Bank deposits up five percent. Public and private financial needs are secure

Bank deposits
up five percent
Public and private
financial needs are secure
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Total private sector deposits in commercial banks grew by five percent to $151.6 billion at the end of 2015, compared with a year earlier, according to data provided by the Association of Banks in Lebanon (ABL). This was the slightest deposit growth rate recorded in the last seven years. The highest deposit growth, 21 percent, was registered in 2009.

Total assets rose over the same period by 5.9 percent to $186 billion.

“Even if the growth in deposits has slowed down compared with earlier years, it is still a healthy growth,” said Fadlo Choueiri, Head of Economic Research at the Credit Libanais Investment Bank. “The banking sector is still highly liquid and there is no risk of a liquidity squeeze,” he said. The increase in deposits could still enable banks to meet the financing needs of the private and public sectors, according to Choueiri.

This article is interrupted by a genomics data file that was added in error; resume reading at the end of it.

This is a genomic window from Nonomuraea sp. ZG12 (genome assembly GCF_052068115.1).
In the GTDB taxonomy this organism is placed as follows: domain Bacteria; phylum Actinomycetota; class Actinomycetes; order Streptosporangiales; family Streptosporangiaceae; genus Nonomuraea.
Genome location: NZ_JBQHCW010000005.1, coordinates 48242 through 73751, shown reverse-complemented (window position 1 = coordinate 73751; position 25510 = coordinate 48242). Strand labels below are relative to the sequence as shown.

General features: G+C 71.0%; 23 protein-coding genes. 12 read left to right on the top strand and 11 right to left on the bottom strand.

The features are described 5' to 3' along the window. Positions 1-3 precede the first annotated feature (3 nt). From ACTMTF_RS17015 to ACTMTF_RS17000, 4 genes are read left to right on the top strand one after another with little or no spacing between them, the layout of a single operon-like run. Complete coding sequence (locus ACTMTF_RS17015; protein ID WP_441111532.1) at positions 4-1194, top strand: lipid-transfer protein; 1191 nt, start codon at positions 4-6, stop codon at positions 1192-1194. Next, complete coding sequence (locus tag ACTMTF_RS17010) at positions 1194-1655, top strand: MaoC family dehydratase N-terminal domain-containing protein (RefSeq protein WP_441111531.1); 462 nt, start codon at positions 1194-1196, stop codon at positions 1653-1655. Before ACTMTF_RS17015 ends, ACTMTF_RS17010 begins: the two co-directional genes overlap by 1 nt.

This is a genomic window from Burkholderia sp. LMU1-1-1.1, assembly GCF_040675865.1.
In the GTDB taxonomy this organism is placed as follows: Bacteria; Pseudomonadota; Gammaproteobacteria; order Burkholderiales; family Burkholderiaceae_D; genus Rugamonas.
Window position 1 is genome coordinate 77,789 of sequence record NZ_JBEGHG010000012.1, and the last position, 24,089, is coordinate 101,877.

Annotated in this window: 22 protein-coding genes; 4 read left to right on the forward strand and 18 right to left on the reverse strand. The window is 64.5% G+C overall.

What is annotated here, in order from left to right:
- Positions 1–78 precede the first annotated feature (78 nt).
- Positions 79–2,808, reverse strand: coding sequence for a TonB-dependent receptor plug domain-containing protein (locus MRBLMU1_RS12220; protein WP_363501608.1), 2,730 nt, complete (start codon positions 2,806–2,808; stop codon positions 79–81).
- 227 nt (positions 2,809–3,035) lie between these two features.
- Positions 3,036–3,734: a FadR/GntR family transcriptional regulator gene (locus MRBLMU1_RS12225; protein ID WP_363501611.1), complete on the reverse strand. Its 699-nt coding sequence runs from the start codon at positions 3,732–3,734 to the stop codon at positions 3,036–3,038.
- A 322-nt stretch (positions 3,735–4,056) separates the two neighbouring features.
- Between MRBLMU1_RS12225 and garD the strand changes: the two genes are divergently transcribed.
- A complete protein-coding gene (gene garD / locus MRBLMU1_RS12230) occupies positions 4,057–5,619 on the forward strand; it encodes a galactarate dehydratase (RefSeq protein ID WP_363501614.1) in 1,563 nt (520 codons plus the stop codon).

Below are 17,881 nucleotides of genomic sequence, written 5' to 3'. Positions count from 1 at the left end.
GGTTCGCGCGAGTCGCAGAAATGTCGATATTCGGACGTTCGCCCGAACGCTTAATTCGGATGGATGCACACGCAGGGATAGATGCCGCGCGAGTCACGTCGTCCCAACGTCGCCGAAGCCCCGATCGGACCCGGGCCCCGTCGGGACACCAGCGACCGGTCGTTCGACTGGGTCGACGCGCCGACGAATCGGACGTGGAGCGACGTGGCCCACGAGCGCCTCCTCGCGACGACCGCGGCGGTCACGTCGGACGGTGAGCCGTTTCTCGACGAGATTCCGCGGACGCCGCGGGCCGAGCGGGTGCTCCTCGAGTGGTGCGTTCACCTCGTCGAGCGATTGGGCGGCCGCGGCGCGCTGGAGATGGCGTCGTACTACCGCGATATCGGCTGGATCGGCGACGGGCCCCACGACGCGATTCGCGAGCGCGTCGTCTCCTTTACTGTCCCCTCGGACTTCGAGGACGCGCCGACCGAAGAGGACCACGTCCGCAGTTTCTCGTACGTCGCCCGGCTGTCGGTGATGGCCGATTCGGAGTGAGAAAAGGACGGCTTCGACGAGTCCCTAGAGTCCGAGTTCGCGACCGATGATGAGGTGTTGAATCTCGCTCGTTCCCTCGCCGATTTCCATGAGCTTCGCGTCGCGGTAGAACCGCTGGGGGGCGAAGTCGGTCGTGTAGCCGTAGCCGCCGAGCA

Loans to the resident private sector climbed 5.9 percent to $48 billion at the end of last year, compared with 2014, according to ABL. Loans to the resident private sector were growing at rates ranging from 11 percent to 25 percent from 2009 to 2013, before slightly decreasing by 0.3 percent in 2014.

“The growth in lending slowed, compared with previous years, as investment opportunities dwindled because businessmen have become more reluctant to launch new projects,” Choueiri said. Foreign Direct Investment is also likely to have dropped in 2015 and the growth in remittances slowed last year, according to Choueiri. The waning business confidence is mainly triggered by the regional turmoil and the local political deadlock. “But the banking sector and the economy at large have become resilient over the years and have learned how to adapt,” he said.

Claims on the public sector edged up 1.2 percent to $37.8 billion. The proportion of claims on the public sector to overall loans has decreased to 44 percent in 2015 from 48 percent in 2013.

The decline in this proportion is due to the fact that commercial banks had promised the international community and donors to reduce their exposure to domestic public debt, according to Choueiri. The Central Bank’s share in the public debt has increased a little but commercial banks still hold the big chunk of it, he said.

Both deposits and loans are likely to grow between four and five percent in 2016, Choueiri said. The World Bank expects the economy to grow by 2.5 percent this year. It is estimated that it grew by two percent in 2015.
Reported by Shikrallah Nakhoul
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Date Posted: Feb 11, 2016